In 1950 Donald Healey replaced the Healey Westland bodied Drop Head Coupé of which 64 examples had been built over the previous 4 post war years and replaced it with a new Drop Head model with bodywork by E & D Abbot of Farnham.
The first 14 Healey Abbotts were built on an improved BT chassis featuring Girling dampers and drum brakes.
Chassis #BT 2019 was the fifth to be built and was supplied new to Brooklands of Bond Street purveyors of a variety of fine cars including Mercedes Benz and Aston Martin in 1951.
#BT 2019 was registered in the UK on the 1st of January 1952 and is seen in the top photograph sixty years later at Sherborne Castle, having spent half that time in a barn, the current owner bought the car from well known Big Austin Healey racer John Chatham.
Thanks for joining me on this “Fifth Abbott” edition of “Gettin’ a li’l psycho on tyres” I hope you will join me again tomorrow for Mercedes Monday. Don’t forget to come back now !
In 1953 Ford introduced it’s Ford Anglia 100E and two years later an estate / wagon version known as the Squire with a body modified by Abbott of Farnham was offered that remained in production until 1959.
When I first saw today’s featured car at last year’s Classic & Retro Action Day, Castle Combe I incorrectly identified it as a Squire.
In fact this car is a meticulously restored 1960 fourth generation 4 door Ford Prefect 107E of the type built from 1959 to 1961.
As the alloy wheels suggest this car had a few upgrades during it’s restoration which include replacing the 36 hp 997 cc / 61 cui 4 cylinder side valve motor with a more modern 2 litre / 122 cui Ford Pinto 4 cylinder and replacing the three speed gearbox with a 5 speed.
Additionally the restoration has included converting the 4 door saloon / sedan into an estate / wagon in a way that had me absolutely convinced it was an Abbott of Farnham body, when it is in fact a completely unique as no such body was ever built by Abbott.
When tested the 36hp 107E, sold with the strap line “with a power of difference from Ford”, reached 60mph from rest in 27.2 seconds and had a top speed of 73 mph, optional extras included a heater, windscreen washers, radio and leather upholstery.
Thanks for joining me on this “With A Power Of Difference” edition of “Gettin’ a little psycho on tyres” I hope you will join me again tomorrow when I’ll be visiting Windsor. Don’t forget to come back now !
Former Wolseley designer Edward Dixon Abbott turned his attention to coach building after taking over Page and Hunt based in Farnham in 1929. His company Abbott’s of Farnham building bespoke for a range of manufacturers chassis including Bentley, Bristol, Frazer Nash, Healey, Lagonda, Rolls Royce, Sunbeam Talbot and even a one off Ferrari 212 Export, but it is Abbott’s bodies on Ford estate cars, after the ’39-’45 war, which were probably the most accessible.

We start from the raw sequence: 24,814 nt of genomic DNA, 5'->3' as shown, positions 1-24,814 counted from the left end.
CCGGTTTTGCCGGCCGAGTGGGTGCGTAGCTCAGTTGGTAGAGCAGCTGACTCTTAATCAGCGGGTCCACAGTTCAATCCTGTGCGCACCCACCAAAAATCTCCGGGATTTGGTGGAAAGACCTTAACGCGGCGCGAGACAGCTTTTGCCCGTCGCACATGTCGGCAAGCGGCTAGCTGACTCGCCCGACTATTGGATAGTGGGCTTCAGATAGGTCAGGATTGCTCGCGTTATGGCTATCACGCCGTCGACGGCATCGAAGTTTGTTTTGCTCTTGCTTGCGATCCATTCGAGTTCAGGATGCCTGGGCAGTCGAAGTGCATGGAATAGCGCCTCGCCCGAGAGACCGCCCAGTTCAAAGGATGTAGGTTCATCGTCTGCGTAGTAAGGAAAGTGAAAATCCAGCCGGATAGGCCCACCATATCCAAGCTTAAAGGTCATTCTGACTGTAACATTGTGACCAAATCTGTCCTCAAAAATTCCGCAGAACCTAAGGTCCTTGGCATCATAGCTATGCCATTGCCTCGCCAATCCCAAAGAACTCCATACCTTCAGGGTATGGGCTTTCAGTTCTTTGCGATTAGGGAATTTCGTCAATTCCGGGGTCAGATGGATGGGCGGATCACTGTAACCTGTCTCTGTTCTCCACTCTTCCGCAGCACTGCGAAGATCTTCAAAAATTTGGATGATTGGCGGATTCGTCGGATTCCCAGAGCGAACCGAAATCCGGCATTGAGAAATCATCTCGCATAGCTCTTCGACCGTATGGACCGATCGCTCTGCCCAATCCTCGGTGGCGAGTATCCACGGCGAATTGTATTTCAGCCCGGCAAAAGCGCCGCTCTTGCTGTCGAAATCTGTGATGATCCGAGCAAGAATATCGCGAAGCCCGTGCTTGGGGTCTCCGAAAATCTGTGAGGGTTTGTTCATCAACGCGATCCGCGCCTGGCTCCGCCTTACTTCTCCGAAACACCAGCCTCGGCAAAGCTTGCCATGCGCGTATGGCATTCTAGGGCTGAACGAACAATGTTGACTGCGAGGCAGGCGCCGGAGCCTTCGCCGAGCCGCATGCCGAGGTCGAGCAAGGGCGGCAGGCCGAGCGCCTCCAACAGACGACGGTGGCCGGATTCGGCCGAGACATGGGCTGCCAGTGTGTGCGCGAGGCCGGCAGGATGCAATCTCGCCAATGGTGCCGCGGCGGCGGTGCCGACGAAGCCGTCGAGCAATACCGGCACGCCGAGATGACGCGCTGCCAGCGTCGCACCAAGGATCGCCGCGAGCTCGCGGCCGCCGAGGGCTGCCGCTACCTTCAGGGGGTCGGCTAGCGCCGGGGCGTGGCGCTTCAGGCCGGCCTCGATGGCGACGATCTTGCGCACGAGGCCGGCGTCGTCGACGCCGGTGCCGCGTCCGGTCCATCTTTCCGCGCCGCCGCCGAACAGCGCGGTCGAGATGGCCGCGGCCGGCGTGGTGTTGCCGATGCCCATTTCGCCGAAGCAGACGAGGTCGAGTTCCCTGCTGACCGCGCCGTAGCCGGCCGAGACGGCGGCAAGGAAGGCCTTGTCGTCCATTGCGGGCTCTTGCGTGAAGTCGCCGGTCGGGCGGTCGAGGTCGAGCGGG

In 1956 Ford launched the Mk II Consul, Zephyr and Zodiac models which became known as the 3 Graces.
The same year Her Majesty Queen Elizabeth II took delivery of today’s featured one off Zephyr 6 wagon, which I believe was converted by Abbott’s.
The vehicle with an extra tall roof unusually seats nine and was primarily used for ferrying guests and their luggage around the Queens holiday residence the Sandringham Estate not far from The Royal Stud.
Notice how the wiper blades are set up to give the passenger the best view of the road ahead in inclement weather, I wondered if that was because HRH preferred to let Prince Philip drive, however it seems this odd feature was carried over from the Mk I Ford Consul, Zephyr and Zodiac models to all of the Mk II Consul, Zephyr and Zodiac variants.
Thanks for joining me on this “Queen’s Abbott” edition of “Gettin’ a li’l psycho on tyres” I hope you will join me again tomorrow. Don’t forget to come back now !
Launched with the strap line “Simple is Efficient” the third generation Ford Escort was code named “Erika” while in development taking the name from Fords Product Planning Dept leader Erick A. Reikert.
The Escort MKIII went head to head in the market place with the popular Volkswagen Golf which had turned VW fortunes around after the demise of the ‘Beetle’.
Like the Golf the 3rd iteration of the Escort employed front wheel drive, unlike the Golf the Escort was a conservative hatchback retaining some vestige of a three box shape bodywork at the rear, although the tailgate included the rear sloping window.
The 132hp RS Turbo version of the Escort was launched in 1984 with the 5 speed transmission driving the front wheels through a viscous coupling differential that was a world first for a front wheel drive car. The RS Turbo proved a strong competitor in production saloon racing where it rendered the hitherto dominant Ford Capri 2.8i obsolete in the space of 12 months.
In the top photo national radio DJ Mike Smith and Lionel Abbot shared the #25 to win the 1986 Willhire 24 hour race at Snetterton at their second attempt becoming the first two driver team to win the race since it’s inception in 1980. The #32 was driven by Karl Jones, Patrick Watts and Chris Creswell in the 1987 Willhire 24 hours qualifying 2nd, to a Ford Sierra RS Cosworth, and finishing sixth, third in class after a late driveshaft failure. By 1989 the Escort RS Turbo’s driven by Vaughan Richmond, #44 seen at Brands Hatch and Jonathon Harrison, #60 seen at Silverstone, were overwhelmed in class B by half a dozen faster BMW M3’s.